You often see statements from City Hall that this crime wave is not as bad as the one that bedeviled the city back in 1996. But this outbreak is different--and arguably more malicious. The crime wave in the 90's was contained geographically, not nearly as widespread as today, and we challenge City Hall to demonstrate otherwise.

And, of course, the crime epidemic back then did not go on for years as has been the case with this one. This has not been some temporary blip. This epidemic has changed the very fabric of this city.

With even the toniest of neighborhoods providing no respite from the crime wave, entrepreneurs thinking about living in ABQ and who seek out safe and upscale neighborhoods, are given yet another reason to stay away.

Mayor Berry's legacy is secure, but a sorry one. The city's dangerous and heartbreaking descent into a haven for crime will be the lasting memory he leaves when his time in office ends December 1. The ironic upside for him is that he has brought together the richest and poorest communities of this city who now have a common enemy--the criminal class that roam all quadrants of ABQ without regard to race, color or creed.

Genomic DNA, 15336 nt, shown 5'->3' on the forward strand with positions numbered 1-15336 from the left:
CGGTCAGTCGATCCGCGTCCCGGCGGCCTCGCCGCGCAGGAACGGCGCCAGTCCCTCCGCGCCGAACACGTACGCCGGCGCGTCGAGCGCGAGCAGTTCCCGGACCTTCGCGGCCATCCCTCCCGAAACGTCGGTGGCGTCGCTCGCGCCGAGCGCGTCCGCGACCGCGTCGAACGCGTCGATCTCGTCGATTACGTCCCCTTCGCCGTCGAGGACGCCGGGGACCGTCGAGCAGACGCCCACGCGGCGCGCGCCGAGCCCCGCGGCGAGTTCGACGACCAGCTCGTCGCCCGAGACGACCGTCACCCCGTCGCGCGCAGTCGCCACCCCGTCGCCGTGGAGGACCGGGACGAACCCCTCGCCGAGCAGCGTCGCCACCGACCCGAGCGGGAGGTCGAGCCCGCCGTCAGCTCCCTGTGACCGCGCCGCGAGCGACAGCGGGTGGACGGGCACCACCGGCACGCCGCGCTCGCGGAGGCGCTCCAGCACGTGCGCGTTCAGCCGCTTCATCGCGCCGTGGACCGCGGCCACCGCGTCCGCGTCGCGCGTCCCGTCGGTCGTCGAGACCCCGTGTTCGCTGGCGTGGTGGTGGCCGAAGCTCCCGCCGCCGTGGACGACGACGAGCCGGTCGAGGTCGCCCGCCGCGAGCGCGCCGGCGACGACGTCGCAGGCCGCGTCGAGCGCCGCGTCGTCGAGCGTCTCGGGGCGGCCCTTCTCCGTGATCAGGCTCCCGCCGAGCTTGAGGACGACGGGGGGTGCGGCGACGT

ABOUT THAT POLL

About that survey we blogged of Monday showing Dem Tim Keller with a commanding 16 point lead over Republican Dan Lewis in the ABQ mayoral race--49 to 36--and conducted for KOB-TV by PR firm Carroll Strategies, we get this from the self-described "Whatagator:

Joe, Carroll Strategies had a September poll that substantially underestimated Lewis' support, not just compared to election day results but compared to KRQE and Journal polls that were closer to the same time frame. Unless he's made a compensating adjustment to his methodology, there's reason to believe Mr. Carroll is again underestimating Lewis. Should be an interesting runoff at any rate.